During the Nordic Seven Years' War (1563–1570), Swedish troops invaded Norway in a number of locations, including a number of incursions into Østerdalen. In 1563, Norwegian troops stopped the Swedish advance at Elverum, which provided a strategic point since it lay on both north-south and east-west trade and travel routes.

The parishes of Idre and Särna originally belonged to Elverum. But they were occupied by Swedish troops in 1644, and since then lost to Sweden.

Construction of fortifications started in 1673 during the Gyldenløve War as Hammersberg Skanse. It was renamed Christiansfjeld Fortress in 1685 by King Christian V of Denmark during his visit to Hammersberg Skanse on June 14. Although the fortress was manned through the Great Northern War, the city was spared major battles. In 1742, Christiansfjeld Fortress was closed.

A Norwegian infantry regiment, the Oppland Regiment, was formed in 1657 and Elverum became a garrison town. The area of population east of the river called Leiret (literally the camp) adjacent to Christiansfjeld Fortress was built up by soldiers as well as the merchants and craftsmen who settled nearby. Even to this day the area of Elverum central areas east of the river is referred to as Leiret.

In 1878, Terningmoen at Elverum became the home base for the Oppland Regiment and an infantry school was founded here in 1896.

The Oppland Regiment had a history which included courageous involvement in combat from the Swedish wars of the 17th century through the German invasion of Norway in 1940. As part of the general restructuring, the unit was disbanded in 2002.

Today, Terningmoen hosts several sub units within the Norwegian army and the Home guard.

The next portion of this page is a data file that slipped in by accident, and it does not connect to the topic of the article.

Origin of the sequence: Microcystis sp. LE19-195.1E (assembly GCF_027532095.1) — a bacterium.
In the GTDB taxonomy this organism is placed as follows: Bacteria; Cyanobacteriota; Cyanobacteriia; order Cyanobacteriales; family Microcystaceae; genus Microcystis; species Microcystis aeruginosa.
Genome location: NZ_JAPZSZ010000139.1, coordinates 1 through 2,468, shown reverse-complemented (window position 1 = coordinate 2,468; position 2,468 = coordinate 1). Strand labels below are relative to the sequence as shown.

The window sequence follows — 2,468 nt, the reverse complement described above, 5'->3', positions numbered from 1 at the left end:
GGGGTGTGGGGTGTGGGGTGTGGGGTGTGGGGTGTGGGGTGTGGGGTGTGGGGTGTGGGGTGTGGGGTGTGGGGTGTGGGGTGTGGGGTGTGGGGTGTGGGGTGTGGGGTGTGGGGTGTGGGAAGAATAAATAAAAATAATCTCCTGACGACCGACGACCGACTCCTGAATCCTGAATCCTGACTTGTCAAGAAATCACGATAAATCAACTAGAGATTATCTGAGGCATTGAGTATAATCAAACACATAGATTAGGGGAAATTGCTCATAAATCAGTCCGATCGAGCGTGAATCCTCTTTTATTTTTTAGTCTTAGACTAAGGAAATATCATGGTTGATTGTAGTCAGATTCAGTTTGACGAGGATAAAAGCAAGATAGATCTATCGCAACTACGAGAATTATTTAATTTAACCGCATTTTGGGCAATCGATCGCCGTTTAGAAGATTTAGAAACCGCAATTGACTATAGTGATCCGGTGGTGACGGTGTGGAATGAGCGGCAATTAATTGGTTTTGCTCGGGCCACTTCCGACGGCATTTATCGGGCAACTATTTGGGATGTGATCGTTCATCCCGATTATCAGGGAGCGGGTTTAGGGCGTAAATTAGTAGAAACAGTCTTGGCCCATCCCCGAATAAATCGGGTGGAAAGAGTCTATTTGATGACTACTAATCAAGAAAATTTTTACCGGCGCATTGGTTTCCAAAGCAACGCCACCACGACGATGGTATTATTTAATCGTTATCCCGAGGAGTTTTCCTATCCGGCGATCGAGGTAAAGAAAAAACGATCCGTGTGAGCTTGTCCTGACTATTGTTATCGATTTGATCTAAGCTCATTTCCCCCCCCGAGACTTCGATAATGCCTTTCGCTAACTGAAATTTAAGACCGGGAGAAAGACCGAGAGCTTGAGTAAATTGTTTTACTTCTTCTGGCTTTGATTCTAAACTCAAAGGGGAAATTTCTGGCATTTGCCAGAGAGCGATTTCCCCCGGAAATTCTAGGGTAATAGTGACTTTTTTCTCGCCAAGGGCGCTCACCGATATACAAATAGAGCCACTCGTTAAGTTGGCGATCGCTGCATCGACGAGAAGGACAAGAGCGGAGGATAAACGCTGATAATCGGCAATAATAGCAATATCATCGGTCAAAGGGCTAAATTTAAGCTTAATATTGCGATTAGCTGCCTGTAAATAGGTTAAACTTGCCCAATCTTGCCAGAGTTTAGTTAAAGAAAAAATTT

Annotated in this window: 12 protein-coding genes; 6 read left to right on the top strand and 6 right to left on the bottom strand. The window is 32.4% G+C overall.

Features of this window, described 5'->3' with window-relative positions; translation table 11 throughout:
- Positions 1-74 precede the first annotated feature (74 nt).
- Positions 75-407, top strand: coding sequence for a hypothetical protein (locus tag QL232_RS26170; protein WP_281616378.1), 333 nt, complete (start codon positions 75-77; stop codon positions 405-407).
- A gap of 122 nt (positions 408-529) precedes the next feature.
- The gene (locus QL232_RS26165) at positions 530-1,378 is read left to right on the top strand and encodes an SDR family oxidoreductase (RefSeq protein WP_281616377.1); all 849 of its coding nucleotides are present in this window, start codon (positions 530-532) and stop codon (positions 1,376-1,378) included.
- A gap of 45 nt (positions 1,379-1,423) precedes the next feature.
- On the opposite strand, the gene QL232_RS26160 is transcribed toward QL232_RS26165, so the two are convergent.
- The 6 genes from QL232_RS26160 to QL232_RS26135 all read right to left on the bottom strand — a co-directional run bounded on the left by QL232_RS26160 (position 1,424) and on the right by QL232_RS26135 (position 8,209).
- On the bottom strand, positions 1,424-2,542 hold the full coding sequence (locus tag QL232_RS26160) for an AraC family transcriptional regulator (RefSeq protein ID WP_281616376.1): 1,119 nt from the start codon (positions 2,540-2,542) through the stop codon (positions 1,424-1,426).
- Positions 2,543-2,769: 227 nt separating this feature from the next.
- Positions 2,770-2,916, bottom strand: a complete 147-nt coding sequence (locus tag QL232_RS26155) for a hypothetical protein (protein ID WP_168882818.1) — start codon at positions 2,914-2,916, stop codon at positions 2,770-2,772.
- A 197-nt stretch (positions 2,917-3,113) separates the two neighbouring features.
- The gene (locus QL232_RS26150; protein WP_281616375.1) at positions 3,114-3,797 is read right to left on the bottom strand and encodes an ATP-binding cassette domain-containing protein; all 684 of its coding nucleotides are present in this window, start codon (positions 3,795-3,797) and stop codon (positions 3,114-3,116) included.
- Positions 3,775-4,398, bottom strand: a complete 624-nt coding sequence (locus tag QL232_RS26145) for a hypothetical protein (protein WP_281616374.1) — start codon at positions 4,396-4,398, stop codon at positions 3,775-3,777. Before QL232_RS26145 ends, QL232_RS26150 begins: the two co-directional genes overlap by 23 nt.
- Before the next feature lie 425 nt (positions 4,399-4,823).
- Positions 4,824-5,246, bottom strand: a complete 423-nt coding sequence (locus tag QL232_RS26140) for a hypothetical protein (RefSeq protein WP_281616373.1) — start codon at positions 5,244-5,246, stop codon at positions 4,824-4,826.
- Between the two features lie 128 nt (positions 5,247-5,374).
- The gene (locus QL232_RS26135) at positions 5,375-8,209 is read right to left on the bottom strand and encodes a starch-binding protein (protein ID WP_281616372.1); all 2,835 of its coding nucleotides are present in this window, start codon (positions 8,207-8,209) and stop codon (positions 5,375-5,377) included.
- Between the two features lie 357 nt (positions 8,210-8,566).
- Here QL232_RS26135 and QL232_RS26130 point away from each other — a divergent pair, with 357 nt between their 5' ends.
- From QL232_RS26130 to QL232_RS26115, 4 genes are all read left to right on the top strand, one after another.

Regional town

In the Danish-Norwegian period, Elverum was the location for a bailiff (fogd), a judge (sorenskriver), a head pastor (prost), and numerous military officers.

It became important as a market town as well. In 1570 Hamar Cathedral in Hamar was burned and Hamarhus castle was destroyed by the Swedish armies during the Seven Years' War with Sweden. Hamar lost its city status, leaving no kjøpstad, or official market city, between Christiania and Trondheim. Eastern Norway needed an organized market for trading goods. The Grundset market (Grundsetmart'n) in Elverum municipality grew to meet the need. It is recorded as existing in the 17th century, and in 1765 the owner of Gaarder obtained special market privileges from the king, to take place six miles north of the population center of Elverum on his estate. By 1767, it was described as Norway's largest and most famous market. In the first week of March, for almost 300 years, the folks of the district met to trade and to celebrate. People from Gudbrandsdal, Oslo, Trøndelag, and Sweden also regularly came to Grundsetmart'n. The Grundset market was finally abandoned in 1901, when pressures of the railroad and other markets made it superfluous.